How to develop on a RaspberryPi Pico using Micropython

#blog #howto #raspberrypi #raspberrypi pico #python #micropython #electronics #programming #iot #microcontroller

A few days ago I got two brand new RaspberryPi Pico Boards and so it is time to build something using this new toy. So let’s talk about what it actually is, how to setup a MicroPython development environment and also build a simple example project to make sure everything works as expected.

This one is not like the others

I won’t go to much into the specs of this board, since you can read them for yourself here, instead I will focus here on two specific things that set’s this Pi appart from others like it. First this is a RaspberryPi, but it is no single board computer running a Linux OS like other RaspberryPis, it is a microcontroller. So we better compare it to an Arduino or an ESP32. If we compare it to an Arduino, we’ll notice various technical differences, but we also see that we can not only program the RaspberryPi Pico using C/C++, like Arduinos, but also using MicroPython and that’s exactly what we’ll do in this article.

Setup MicroPython

First we have to make sure that the Pico is able to run MicroPython. To do so we need to download the MicroPython UF2 file from the RaspberryPi Pico website. Now we can take our Pico and push and hold the BOOTSEL button (the big white one on the board) while connecting the Pico to a computer using the USB connector. Once plugged in release the BOOTSEL button. It will now mount as a Mass Storage Device called RPI-RP2. Now simply drag and drop the MicroPython UF2 file onto the RPI-RP2 volume. This will cause the Pico to reboot and now you are able to run MicroPython.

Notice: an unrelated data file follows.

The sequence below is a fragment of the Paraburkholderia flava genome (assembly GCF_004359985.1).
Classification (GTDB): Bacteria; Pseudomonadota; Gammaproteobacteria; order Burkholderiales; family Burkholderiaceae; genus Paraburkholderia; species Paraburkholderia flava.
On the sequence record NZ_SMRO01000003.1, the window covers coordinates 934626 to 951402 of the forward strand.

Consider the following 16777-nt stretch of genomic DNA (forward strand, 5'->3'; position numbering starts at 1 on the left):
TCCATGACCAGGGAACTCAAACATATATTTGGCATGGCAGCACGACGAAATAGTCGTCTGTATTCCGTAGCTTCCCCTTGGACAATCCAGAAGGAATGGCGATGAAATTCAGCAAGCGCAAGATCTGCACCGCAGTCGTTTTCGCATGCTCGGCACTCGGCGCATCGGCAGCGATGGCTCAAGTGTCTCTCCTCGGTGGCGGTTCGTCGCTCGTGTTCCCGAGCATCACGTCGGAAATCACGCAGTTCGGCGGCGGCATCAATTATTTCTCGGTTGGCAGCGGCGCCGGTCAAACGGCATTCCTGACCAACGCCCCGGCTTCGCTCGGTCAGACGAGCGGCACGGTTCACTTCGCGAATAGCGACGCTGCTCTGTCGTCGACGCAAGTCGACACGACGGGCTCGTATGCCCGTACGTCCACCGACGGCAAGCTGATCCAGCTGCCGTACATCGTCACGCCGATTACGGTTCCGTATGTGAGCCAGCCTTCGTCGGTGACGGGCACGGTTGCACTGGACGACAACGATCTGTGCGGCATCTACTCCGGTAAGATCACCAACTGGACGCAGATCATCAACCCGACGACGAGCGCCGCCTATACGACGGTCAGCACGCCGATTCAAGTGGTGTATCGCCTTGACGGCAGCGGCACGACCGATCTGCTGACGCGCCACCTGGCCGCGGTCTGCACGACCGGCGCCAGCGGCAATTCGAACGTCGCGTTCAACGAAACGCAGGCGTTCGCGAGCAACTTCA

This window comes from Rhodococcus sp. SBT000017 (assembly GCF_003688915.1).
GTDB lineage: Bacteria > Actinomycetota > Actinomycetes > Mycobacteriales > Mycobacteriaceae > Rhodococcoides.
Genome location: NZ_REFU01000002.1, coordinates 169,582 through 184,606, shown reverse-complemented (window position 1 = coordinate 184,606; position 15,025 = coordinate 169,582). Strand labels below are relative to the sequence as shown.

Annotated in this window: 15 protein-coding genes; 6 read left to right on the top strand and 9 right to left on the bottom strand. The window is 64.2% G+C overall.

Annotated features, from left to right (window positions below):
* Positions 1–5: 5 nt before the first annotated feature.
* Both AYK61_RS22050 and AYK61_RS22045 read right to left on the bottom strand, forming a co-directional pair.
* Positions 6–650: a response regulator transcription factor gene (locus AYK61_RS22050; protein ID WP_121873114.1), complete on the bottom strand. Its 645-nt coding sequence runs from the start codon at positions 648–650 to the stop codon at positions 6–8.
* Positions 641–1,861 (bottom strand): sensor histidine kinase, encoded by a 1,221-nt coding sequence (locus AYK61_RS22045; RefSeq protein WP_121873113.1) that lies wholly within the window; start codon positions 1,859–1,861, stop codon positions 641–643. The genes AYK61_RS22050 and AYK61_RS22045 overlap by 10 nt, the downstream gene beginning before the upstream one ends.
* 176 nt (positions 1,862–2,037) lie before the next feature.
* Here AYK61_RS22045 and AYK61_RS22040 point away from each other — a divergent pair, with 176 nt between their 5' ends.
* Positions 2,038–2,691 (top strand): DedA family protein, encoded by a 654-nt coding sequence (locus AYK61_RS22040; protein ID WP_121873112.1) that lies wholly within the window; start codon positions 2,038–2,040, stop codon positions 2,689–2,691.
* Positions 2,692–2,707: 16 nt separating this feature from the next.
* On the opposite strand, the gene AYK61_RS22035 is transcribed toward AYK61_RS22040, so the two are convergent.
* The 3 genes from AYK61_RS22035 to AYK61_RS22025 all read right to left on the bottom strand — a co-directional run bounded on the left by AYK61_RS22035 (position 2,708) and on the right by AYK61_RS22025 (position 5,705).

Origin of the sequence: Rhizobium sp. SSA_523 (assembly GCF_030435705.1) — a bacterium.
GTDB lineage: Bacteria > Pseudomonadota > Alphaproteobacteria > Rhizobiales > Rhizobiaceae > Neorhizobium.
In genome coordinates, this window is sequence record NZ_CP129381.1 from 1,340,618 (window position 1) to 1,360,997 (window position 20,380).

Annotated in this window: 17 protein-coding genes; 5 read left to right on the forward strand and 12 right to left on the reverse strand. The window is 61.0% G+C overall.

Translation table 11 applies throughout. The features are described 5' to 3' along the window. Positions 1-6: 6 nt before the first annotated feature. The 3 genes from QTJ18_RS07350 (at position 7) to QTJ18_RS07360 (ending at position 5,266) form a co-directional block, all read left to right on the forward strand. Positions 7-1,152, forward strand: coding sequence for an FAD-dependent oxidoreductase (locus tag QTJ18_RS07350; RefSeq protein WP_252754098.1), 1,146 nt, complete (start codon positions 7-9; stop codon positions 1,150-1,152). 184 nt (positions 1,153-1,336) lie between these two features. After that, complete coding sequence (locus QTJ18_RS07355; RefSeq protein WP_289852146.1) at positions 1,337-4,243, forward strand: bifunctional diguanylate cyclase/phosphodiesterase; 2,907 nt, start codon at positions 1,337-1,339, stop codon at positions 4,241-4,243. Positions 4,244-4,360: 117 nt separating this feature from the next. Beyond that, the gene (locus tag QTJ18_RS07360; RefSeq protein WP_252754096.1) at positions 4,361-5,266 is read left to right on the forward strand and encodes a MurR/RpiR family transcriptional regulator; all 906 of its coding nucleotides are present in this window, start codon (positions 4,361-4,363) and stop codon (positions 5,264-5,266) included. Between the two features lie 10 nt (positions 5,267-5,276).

Connect

To test our connection to the Pico we use a tool called minicom, which we install as follows.

sudo apt install minicom

Now we can connect to the Pico like this.

minicom -o -D /dev/ttyACM0

Now press enter unitl you see >>>. After that press ctrl+d. If everything is ok, you should now see something like this.

MPY: soft reboot
MicroPython v1.13-290-g556ae7914 on 2021-01-21; Raspberry Pi Pico with RP2040
Type "help()" for more information.

As a final test we will let the built-in LED on pin 25 blink. First we import Pin, define led as ouput on pin 25, set the value to 1, LED is on and finally turn it off by setting the pin to 0.

>>> from machine import Pin
>>> led = Pin(25, Pin.OUT)
>>> led.value(1)
>>> led.value(0)

Setup an IDE

We will use Thonny to develop for the RaspberryPi Pico. This can be installed on a RaspberryPi via pip.

pip install thonny

When Thonny starts for the first time make sure to select regular mode imstead of standard mode. We also need to download the Pico backend wheel from Github. Start Thonny and navigate to “Tools → Manage plug-ins” and click on the link to “Install from local file”, and select the Pico backend wheel. Click the “Close” button to finish. Now restart Thonny to activate it. Now go to “Tools → Options → Interpreter” and select “Micropython (RaspberryPi Pico)”.

Let’s built a very simple sample program that blinks the built-in LED on pin 25.

from machine import Pin, Timer

led = Pin(25, Pin.OUT)
tim = Timer()

def tick(timer):
    global led
    led.toggle()

tim.init(freq=2.5, mode=Timer.PERIODIC, callback=tick)

Press the run button in Thonny and if everything is ok, the green LED on the Pico should start to blink. That’s it, now you’ve got a running development environment for your RaspberryPi Pico.

Bonus: Temperature Example

The Pico has a built in temperature sensor, so why not use it. This simple example reads the sensors value every second, converts it to degrees celsius and prints the result.

import machine
import utime

sensor_temp = machine.ADC(machine.ADC.CORE_TEMP)
conversion_factor = 3.3 / (65535)

while True:
    reading = sensor_temp.read_u16() * conversion_factor
    temperature = 27 - (reading - 0.706)/0.001721
    print(temperature)
    utime.sleep(1)